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Detour I

(2010)

 

A performance experiment consisting of nearly 3 hours of home video footage arranged in an edit timeline and manually scrubbed at high speed in an attempt to generate random sensory impressions similar to memory fragments within the viewer's mind from which a personal subliminal narrative can be derived, similar to that of a recovering amnesia patient.

Viewers are encouraged to share their interpretations of the footage with one another and to discuss the moral/ethical implications of high-impact editing techniques as a possible form of conditioning for future direct neural data transfer technologies. Now that there is increasing speculation amongst analysts that things are moving in that direction, one has to wonder if such a development will usher in a new era of interactivity with users engaging in free-association with raw data with only limited mediation or will it merely increase the entertainment industry's stranglehold on passive viewers?

 

 

 

 

 

 

 

 

 

 

Detour II

(2010)

 

This second installment of the Detour series invites the viewer to revisit the perceptual experiment conducted in Detour 1 only instead of presenting the images in a rapid succession, here they are slowly fragmented almost like a puzzle occasionally coming together to form complete images. The video consists of footage acquired with a computer screen recording program which captured the visual distortion generated when a tape containing alternate takes of the Detour 1 performance was fast forwarded through a tape deck while the signal was still being fed back into the computer. The new recording which resulted was then slowed down considerably, broken into clips and slowly dissolved between one another using a variety of transitions and blending modes available within Final Cut Pro.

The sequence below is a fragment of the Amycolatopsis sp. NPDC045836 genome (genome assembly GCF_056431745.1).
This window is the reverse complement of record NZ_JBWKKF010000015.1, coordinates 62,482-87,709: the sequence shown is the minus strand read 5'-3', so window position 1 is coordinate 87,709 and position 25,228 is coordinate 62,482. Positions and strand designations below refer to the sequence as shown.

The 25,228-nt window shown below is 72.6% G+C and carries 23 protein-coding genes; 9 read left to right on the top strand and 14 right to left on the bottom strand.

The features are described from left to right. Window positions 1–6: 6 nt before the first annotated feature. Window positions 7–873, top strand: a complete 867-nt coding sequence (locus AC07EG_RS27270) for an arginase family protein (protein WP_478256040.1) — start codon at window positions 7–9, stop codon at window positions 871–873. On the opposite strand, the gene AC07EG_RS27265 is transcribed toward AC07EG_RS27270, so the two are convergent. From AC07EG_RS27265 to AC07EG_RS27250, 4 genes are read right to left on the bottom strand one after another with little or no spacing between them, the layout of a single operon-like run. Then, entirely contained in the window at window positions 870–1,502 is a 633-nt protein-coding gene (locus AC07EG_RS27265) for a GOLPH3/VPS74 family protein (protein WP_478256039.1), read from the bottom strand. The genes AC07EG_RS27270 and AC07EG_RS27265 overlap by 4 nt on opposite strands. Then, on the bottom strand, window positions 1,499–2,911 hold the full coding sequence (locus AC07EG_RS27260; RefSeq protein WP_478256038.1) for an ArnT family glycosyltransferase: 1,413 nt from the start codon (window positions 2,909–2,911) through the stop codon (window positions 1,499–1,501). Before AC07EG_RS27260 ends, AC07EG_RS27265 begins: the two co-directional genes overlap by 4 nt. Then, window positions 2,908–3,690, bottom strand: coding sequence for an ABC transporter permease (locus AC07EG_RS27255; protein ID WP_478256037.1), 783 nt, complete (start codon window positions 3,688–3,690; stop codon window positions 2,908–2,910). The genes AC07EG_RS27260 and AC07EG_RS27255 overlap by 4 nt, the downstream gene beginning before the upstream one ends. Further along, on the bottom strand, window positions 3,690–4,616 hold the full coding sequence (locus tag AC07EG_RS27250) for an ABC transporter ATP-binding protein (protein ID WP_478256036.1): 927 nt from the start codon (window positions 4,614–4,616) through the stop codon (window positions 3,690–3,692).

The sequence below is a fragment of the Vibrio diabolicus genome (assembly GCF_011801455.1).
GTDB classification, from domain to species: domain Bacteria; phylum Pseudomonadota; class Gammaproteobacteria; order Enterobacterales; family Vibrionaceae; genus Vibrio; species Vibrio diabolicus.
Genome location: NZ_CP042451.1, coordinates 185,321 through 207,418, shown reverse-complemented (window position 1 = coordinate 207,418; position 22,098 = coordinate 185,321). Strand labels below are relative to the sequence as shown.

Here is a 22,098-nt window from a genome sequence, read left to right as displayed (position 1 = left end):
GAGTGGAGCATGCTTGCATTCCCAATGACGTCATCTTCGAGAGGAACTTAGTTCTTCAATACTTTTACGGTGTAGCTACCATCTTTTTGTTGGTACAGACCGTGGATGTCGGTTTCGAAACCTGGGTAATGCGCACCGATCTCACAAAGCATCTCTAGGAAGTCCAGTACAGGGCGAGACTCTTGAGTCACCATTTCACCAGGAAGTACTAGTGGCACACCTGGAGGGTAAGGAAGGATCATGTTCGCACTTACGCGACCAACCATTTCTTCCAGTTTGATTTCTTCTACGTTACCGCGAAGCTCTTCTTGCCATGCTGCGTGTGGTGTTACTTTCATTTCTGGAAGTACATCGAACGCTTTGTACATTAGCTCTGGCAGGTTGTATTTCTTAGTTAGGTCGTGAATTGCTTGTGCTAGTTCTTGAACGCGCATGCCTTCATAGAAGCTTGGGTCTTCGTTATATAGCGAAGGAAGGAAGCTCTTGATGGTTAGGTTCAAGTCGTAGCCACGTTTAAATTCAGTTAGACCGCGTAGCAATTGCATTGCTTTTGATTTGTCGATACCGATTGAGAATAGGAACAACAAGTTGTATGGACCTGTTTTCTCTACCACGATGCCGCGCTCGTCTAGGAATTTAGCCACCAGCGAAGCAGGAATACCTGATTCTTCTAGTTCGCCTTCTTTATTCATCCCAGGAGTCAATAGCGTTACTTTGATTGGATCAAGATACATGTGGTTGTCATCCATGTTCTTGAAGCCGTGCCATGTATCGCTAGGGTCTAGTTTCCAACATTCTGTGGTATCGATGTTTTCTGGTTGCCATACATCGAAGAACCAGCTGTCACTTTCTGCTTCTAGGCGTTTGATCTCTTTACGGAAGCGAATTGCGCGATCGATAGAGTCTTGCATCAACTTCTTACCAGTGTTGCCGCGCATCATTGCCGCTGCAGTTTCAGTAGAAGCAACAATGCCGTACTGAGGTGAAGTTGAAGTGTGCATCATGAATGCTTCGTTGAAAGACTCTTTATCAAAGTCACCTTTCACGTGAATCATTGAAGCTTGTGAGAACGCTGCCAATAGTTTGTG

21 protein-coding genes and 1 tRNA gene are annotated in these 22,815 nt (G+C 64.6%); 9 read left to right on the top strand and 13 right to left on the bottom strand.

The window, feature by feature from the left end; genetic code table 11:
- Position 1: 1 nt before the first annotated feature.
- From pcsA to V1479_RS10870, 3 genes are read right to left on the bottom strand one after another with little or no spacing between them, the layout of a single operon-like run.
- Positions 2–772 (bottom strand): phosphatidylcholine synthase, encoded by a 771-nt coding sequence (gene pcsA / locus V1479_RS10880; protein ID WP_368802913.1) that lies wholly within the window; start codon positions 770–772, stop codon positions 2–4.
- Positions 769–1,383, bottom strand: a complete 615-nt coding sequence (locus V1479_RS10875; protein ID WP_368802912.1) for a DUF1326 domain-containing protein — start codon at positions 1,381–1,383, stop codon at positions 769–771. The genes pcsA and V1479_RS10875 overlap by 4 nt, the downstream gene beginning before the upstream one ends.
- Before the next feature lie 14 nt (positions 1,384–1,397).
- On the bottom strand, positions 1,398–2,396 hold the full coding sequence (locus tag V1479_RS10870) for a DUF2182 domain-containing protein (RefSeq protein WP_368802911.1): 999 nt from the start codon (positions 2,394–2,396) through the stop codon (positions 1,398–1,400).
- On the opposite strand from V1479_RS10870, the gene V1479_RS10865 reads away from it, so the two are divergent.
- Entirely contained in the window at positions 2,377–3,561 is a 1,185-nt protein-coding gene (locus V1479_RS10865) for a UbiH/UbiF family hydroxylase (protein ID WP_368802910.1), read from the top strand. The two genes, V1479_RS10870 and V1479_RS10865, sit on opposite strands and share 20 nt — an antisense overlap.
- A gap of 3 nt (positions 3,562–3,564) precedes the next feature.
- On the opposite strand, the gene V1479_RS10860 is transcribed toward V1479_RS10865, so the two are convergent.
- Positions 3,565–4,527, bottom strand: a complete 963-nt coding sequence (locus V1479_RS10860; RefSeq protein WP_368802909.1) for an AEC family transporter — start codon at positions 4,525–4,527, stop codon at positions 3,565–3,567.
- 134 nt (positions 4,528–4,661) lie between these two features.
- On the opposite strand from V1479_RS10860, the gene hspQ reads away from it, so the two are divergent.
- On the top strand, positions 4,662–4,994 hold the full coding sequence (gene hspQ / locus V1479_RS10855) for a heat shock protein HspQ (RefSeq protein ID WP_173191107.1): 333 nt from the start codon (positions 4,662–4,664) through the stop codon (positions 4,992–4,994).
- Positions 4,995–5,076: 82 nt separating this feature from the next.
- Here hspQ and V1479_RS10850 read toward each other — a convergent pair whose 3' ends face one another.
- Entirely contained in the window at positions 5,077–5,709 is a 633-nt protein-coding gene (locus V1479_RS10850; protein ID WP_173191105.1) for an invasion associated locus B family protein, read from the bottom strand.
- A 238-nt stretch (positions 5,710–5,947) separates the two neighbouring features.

Like Detour 1, the resulting video was then “performed” by scrubbing the playback marker back and forth across the edit timeline in order to ‘shuffle the puzzle pieces’ only this time it is also allowed to roll naturally for extended periods. The soundtrack consists of an acoustic guitar improvisation recorded in my backyard with nature and city noises in the background.

 

 

 

 

 

 

 

Detour III

A Requiem for the Cathode Ray Tube

(2010)

 

A remix of the first two installments of the Detour series, in this version all previous visual and conceptual associations are broken down as the mashed-up video fades and shifts between three different perspectives:  1.) the reedited source images as seen directly from the computer timeline  2.) the screen surface of an old CRT television monitor filmed with a macro lens as it plays back the aforementioned images  3.) the same television as seen from the vantage point of an ordinary viewer sitting in a common living room.  The resulting perceptual muddle is an attempt to disorient the viewer in a way that causes them to question their own role as an observer as well as the ways in which media inherently distorts those observations, whether it be through the manipulative voyeurism of reality television, clinical surveillance via closed-circuit monitor or the simple distraction of enjoying the pretty flickering lights emitted by the machine.

The subtitle “A Requiem for the Cathode Ray Tube” is a homage to the type of monitor used in the creation of this video which was common in most homes from the inception of consumer television technology right up until the early 2000s when flat-panel TVs rendered them obsolete (though they are still used to a limited extent by broadcast professionals and others).  The unique pixel patterns and scan line distortions literally hypnotized me as a kid whenever I ignored my parent’s advice not to sit too close to the television and are something that I wanted to celebrate on a purely aesthetic level in addition to everything else I have been trying to convey with this series of videos